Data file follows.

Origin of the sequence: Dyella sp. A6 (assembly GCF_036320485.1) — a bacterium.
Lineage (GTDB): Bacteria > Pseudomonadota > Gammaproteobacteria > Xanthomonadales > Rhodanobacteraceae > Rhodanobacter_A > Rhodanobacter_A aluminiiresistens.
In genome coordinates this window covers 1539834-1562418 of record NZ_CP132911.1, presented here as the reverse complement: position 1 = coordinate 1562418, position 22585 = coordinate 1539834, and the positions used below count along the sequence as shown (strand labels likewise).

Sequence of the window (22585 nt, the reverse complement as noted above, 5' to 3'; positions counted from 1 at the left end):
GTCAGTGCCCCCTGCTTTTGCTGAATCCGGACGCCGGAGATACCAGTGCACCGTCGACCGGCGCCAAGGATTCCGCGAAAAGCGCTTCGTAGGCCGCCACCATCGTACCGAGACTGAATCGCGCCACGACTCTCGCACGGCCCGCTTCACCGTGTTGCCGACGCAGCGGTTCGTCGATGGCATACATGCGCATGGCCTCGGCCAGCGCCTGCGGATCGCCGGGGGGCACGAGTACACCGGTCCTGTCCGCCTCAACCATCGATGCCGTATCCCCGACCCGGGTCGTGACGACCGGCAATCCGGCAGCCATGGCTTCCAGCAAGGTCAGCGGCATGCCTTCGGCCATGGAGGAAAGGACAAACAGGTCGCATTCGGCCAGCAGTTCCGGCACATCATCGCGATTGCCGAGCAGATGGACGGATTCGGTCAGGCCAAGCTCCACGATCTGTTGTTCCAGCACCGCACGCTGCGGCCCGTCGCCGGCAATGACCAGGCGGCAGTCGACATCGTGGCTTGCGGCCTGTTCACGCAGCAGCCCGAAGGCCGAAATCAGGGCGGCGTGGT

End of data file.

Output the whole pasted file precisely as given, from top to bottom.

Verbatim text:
Origin of the sequence: Dyella sp. A6 (assembly GCF_036320485.1) — a bacterium.
Lineage (GTDB): Bacteria > Pseudomonadota > Gammaproteobacteria > Xanthomonadales > Rhodanobacteraceae > Rhodanobacter_A > Rhodanobacter_A aluminiiresistens.
In genome coordinates this window covers 1539834-1562418 of record NZ_CP132911.1, presented here as the reverse complement: position 1 = coordinate 1562418, position 22585 = coordinate 1539834, and the positions used below count along the sequence as shown (strand labels likewise).

Sequence of the window (22585 nt, the reverse complement as noted above, 5' to 3'; positions counted from 1 at the left end):
GTCAGTGCCCCCTGCTTTTGCTGAATCCGGACGCCGGAGATACCAGTGCACCGTCGACCGGCGCCAAGGATTCCGCGAAAAGCGCTTCGTAGGCCGCCACCATCGTACCGAGACTGAATCGCGCCACGACTCTCGCACGGCCCGCTTCACCGTGTTGCCGACGCAGCGGTTCGTCGATGGCATACATGCGCATGGCCTCGGCCAGCGCCTGCGGATCGCCGGGGGGCACGAGTACACCGGTCCTGTCCGCCTCAACCATCGATGCCGTATCCCCGACCCGGGTCGTGACGACCGGCAATCCGGCAGCCATGGCTTCCAGCAAGGTCAGCGGCATGCCTTCGGCCATGGAGGAAAGGACAAACAGGTCGCATTCGGCCAGCAGTTCCGGCACATCATCGCGATTGCCGAGCAGATGGACGGATTCGGTCAGGCCAAGCTCCACGATCTGTTGTTCCAGCACCGCACGCTGCGGCCCGTCGCCGGCAATGACCAGGCGGCAGTCGACATCGTGGCTTGCGGCCTGTTCACGCAGCAGCCCGAAGGCCGAAATCAGGGCGGCGTGGT